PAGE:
‘Life. Be in it.’ was the slogan for what became one of best-known health promotions in Australian history. The campaign aimed to increase physical activity and general wellbeing among Australians, and encourage them to take control of their health.
Historian Manning Clark, 1991:
The whole idea of the ‘Life. Be in it.’ campaign is to teach us how to behave, what to eat and drink and how to spend our time if we want to have life and have it more abundantly.
Public health promotion
The first International Conference on Health Promotion, organised by the World Health Organization, was held in Ottawa, Canada, on 21 November 1986.
At this conference the Ottawa Charter on Health Promotion was signed. It defined health promotion as ‘the process of enabling people to increase control over, and to improve, their health’.
Health promotion campaigns aim to encourage the public to adopt good health practices and to avoid ones that lead to ill-health.
Such campaigns were a response to former efforts that had focused only on individuals and groups who were already classed as being at-risk for certain illnesses and diseases. They were also an attempt to avoid late intervention.
Life. Be in it.
‘Life. Be in it.’ was a Victorian Government health initiative launched in 1975 by the Department of Youth, Sport and Recreation, with support from the federal government.
The campaign, developed by the Monahan Dayman Adams advertising agency, involved community announcements on television, cartoons in newspapers and community-based programming.
It aimed to educate the Australian public about exercise in a fun and non-threatening manner.
In 1977 the State Minister for Youth, Sport and Recreation, Brian Dixon, claimed that 97 per cent of Victorians were aware of the campaign, 47 per cent were thinking about becoming more active and 35 per cent had become more active.
The campaign’s great success in Victoria prompted the federal government to roll it out across the country in 1978.
As an Age article with the headline ‘Bewdy Norm, you’re national’ put it on 10 September 1977:
Victoria is not big enough for barrel-bellied Norm, the all-round sportsman. So Norm is going to spread his considerable talent as the star of the ‘Life. Be in it.’ cartoon commercials across the nation.
Recreation Ministers from all States, Territories and the Federal Government yesterday flew to Sydney to toast his success.
Norm the everyday Australian
The central cartoon character of the campaign was Norm, so-named to signal his status as an everyday Australian. Norm was a ‘lethargic, beer-bellied, middle-aged couch potato, more interested in watching telly than doing formal exercise’.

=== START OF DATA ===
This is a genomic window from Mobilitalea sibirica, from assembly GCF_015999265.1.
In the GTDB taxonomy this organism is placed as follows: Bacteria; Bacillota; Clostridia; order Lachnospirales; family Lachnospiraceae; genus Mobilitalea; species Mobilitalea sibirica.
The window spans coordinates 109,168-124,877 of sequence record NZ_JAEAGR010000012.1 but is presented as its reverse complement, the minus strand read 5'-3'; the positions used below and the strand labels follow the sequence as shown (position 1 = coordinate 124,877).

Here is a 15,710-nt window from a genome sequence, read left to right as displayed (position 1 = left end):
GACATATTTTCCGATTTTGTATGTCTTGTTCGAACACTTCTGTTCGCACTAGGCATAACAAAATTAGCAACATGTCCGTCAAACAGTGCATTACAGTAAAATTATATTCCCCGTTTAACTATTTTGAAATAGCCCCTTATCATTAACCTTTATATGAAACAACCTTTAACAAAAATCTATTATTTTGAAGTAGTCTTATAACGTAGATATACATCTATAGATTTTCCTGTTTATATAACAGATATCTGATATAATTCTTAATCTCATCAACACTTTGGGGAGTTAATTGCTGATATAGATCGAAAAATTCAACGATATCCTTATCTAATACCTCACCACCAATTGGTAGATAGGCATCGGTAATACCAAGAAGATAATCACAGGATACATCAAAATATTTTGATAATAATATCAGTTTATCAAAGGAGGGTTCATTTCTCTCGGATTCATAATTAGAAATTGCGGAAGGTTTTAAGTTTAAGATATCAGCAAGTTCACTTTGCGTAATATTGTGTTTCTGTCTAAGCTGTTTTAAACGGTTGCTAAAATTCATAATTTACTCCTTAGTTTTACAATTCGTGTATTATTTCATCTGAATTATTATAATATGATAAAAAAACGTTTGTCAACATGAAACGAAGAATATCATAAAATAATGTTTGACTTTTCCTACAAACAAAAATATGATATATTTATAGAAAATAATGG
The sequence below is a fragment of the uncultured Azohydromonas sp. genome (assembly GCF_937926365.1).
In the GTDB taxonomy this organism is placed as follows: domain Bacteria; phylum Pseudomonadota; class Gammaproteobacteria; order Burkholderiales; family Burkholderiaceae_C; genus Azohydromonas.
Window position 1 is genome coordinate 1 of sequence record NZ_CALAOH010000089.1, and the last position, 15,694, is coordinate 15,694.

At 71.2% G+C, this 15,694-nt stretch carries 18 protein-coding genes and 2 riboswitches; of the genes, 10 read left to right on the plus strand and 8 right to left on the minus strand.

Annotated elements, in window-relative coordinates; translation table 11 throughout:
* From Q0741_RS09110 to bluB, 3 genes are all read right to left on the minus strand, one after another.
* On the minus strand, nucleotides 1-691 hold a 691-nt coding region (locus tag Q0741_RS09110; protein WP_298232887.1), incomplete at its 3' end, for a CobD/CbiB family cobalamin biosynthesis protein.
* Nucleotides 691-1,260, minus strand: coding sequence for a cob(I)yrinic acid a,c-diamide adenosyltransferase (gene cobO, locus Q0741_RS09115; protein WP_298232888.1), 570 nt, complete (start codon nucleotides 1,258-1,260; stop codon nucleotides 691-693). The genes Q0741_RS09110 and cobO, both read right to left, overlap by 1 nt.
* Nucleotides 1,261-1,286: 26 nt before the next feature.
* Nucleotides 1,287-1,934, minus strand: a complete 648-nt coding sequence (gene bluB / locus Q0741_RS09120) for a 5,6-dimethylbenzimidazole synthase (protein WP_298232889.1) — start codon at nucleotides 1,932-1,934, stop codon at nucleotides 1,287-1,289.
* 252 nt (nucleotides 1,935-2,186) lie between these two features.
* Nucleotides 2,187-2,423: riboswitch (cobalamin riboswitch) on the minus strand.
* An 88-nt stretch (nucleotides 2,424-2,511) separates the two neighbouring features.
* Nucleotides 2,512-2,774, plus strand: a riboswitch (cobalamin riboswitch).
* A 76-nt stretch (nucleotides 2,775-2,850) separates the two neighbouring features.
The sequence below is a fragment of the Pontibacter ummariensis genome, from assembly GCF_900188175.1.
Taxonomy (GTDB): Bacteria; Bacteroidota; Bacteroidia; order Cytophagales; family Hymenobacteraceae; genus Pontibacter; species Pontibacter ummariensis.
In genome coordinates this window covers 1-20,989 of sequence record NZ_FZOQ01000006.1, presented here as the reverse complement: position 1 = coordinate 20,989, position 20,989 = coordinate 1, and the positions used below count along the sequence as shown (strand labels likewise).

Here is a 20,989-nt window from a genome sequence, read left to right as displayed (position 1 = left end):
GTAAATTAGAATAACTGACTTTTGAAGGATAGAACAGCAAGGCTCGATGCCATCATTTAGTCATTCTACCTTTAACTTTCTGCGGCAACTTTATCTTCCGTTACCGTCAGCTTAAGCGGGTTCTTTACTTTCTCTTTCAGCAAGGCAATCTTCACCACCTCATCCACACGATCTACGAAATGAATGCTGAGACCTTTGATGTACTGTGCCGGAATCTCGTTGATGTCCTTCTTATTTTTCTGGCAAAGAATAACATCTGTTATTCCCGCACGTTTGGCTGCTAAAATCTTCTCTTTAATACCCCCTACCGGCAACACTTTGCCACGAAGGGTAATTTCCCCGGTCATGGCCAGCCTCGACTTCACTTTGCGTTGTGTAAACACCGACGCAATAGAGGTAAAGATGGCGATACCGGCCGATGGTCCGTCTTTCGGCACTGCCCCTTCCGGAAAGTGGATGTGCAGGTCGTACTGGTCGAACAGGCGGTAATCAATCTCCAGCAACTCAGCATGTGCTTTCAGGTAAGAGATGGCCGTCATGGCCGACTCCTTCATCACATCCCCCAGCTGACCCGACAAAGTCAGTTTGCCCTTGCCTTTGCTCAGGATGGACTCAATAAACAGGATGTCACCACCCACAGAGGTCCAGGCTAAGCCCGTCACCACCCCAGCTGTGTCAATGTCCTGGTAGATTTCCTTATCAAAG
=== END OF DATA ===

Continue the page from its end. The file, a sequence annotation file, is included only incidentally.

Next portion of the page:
It was hoped that viewers who associated any kind of physical activity with too much effort or difficulty would identify with Norm. Over the course of the campaign, Norm promoted the inclusion of daily exercise into his ‘normal’ routine, which increased his fitness and wellbeing with little effort.
Phillip Adams and Alexander Stitt
The success of the ‘Life. Be in it.’ campaign was largely due to the close collaboration between advertising executive Phillip Adams and graphic designer Alexander Stitt in 1975.
Adams, now a well-known broadcaster and columnist, had started his career in advertising with Briggs & James, and later became a partner in Brian Monahan and Lyle Dayman’s agency.
Stitt recalls the brief Adams gave him:
‘Siddown,’ he said, offering me a gold-tipped Sobraine Black Russian. ‘Brian Dixon, the Minister for Youth, Sport, and Recreation, saw some German fitness campaign while he was away and now he wants to do one here, a community service campaign to get people fit.
We did some research and if we get it right, it might work.’ He tossed a book-thick document across the desk. ‘I’ve called it “Life. Be in it”. We need a family – an animated family, I told Dicko, to get rid of any class stuff and age groups problems. What do you think?’
Adams and Stitt also created other iconic ad campaigns, such as ‘Slip! Slop! Slap!’ which promoted sun safety.
A report released in 1979 evaluated the program. It used a sample size of 3,960 respondents drawn from the capital city and two regional cities in each state, and proportional representation from the Australian Capital Territory and the Northern Territory.
The report claimed that over 40 per cent of respondents felt that the ‘Life. Be in it.’ campaign had made them think about being active. Twenty per cent of respondents actually identified taking action to be more active.
‘Life. Be in it.’ lost federal funding in 1981 as health promotion gained momentum and larger, more elite programs were developed. It was subsequently registered as an incorporated company and worked in partnership with other health organisations, including the National Heart Foundation.
Today the ‘Life. Be in it.’ brand is managed by the private company Life. Be in it. International Pty Ltd.
In our collection
Rob Pelletier, New Idea and Life. Be in It Present: The Environment Book, Pacific Publications Pty Ltd, Melbourne, Victoria, 1991.
Alexander Stitt and Paddy Stitt, Stitt: Autobiographics: 50 Years of the Graphic Design Work of Alexander Stitt, Hardie Grant Books, Melbourne, 2011.